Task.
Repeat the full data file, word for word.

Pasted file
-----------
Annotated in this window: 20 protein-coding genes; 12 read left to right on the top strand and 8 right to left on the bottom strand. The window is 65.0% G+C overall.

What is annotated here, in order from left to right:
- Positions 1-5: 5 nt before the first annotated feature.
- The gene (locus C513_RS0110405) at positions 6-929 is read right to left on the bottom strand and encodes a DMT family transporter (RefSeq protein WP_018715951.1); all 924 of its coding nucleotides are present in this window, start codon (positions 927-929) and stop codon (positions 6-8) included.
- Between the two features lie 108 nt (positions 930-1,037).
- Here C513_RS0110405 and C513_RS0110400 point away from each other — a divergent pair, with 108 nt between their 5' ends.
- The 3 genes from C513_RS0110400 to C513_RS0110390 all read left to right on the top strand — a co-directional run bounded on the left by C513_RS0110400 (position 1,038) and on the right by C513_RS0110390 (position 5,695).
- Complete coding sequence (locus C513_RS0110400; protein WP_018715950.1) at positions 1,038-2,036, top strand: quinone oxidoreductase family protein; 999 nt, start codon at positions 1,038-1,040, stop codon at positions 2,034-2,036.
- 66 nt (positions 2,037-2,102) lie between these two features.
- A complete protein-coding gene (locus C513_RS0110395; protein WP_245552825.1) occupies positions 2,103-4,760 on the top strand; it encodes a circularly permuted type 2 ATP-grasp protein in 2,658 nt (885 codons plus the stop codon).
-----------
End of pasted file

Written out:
Annotated in this window: 20 protein-coding genes; 12 read left to right on the top strand and 8 right to left on the bottom strand. The window is 65.0% G+C overall.

What is annotated here, in order from left to right:
- Positions 1-5: 5 nt before the first annotated feature.
- The gene (locus C513_RS0110405) at positions 6-929 is read right to left on the bottom strand and encodes a DMT family transporter (RefSeq protein WP_018715951.1); all 924 of its coding nucleotides are present in this window, start codon (positions 927-929) and stop codon (positions 6-8) included.
- Between the two features lie 108 nt (positions 930-1,037).
- Here C513_RS0110405 and C513_RS0110400 point away from each other — a divergent pair, with 108 nt between their 5' ends.
- The 3 genes from C513_RS0110400 to C513_RS0110390 all read left to right on the top strand — a co-directional run bounded on the left by C513_RS0110400 (position 1,038) and on the right by C513_RS0110390 (position 5,695).
- Complete coding sequence (locus C513_RS0110400; protein WP_018715950.1) at positions 1,038-2,036, top strand: quinone oxidoreductase family protein; 999 nt, start codon at positions 1,038-1,040, stop codon at positions 2,034-2,036.
- 66 nt (positions 2,037-2,102) lie between these two features.
- A complete protein-coding gene (locus C513_RS0110395; protein WP_245552825.1) occupies positions 2,103-4,760 on the top strand; it encodes a circularly permuted type 2 ATP-grasp protein in 2,658 nt (885 codons plus the stop codon).